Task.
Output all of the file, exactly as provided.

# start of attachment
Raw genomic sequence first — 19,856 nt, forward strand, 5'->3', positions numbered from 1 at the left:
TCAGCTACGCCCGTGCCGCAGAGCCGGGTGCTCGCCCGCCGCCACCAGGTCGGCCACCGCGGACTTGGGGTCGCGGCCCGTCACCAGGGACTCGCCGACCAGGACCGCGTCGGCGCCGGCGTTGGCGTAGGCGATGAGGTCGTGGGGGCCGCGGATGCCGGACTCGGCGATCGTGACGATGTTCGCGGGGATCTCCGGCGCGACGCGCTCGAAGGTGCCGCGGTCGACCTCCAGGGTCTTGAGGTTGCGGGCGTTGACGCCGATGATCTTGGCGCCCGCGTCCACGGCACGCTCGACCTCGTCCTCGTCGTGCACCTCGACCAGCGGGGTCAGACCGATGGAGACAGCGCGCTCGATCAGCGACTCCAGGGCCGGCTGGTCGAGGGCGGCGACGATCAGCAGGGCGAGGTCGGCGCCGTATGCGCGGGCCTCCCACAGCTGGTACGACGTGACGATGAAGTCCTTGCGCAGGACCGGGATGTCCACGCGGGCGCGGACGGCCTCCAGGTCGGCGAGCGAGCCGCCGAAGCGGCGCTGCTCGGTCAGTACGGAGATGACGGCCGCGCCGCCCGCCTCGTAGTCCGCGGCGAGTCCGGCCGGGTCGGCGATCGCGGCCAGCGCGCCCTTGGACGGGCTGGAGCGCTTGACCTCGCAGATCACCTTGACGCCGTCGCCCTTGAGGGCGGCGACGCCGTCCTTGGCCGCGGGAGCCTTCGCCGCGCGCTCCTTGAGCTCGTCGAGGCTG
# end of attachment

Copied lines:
Raw genomic sequence first — 19,856 nt, forward strand, 5'->3', positions numbered from 1 at the left:
TCAGCTACGCCCGTGCCGCAGAGCCGGGTGCTCGCCCGCCGCCACCAGGTCGGCCACCGCGGACTTGGGGTCGCGGCCCGTCACCAGGGACTCGCCGACCAGGACCGCGTCGGCGCCGGCGTTGGCGTAGGCGATGAGGTCGTGGGGGCCGCGGATGCCGGACTCGGCGATCGTGACGATGTTCGCGGGGATCTCCGGCGCGACGCGCTCGAAGGTGCCGCGGTCGACCTCCAGGGTCTTGAGGTTGCGGGCGTTGACGCCGATGATCTTGGCGCCCGCGTCCACGGCACGCTCGACCTCGTCCTCGTCGTGCACCTCGACCAGCGGGGTCAGACCGATGGAGACAGCGCGCTCGATCAGCGACTCCAGGGCCGGCTGGTCGAGGGCGGCGACGATCAGCAGGGCGAGGTCGGCGCCGTATGCGCGGGCCTCCCACAGCTGGTACGACGTGACGATGAAGTCCTTGCGCAGGACCGGGATGTCCACGCGGGCGCGGACGGCCTCCAGGTCGGCGAGCGAGCCGCCGAAGCGGCGCTGCTCGGTCAGTACGGAGATGACGGCCGCGCCGCCCGCCTCGTAGTCCGCGGCGAGTCCGGCCGGGTCGGCGATCGCGGCCAGCGCGCCCTTGGACGGGCTGGAGCGCTTGACCTCGCAGATCACCTTGACGCCGTCGCCCTTGAGGGCGGCGACGCCGTCCTTGGCCGCGGGAGCCTTCGCCGCGCGCTCCTTGAGCTCGTCGAGGCTG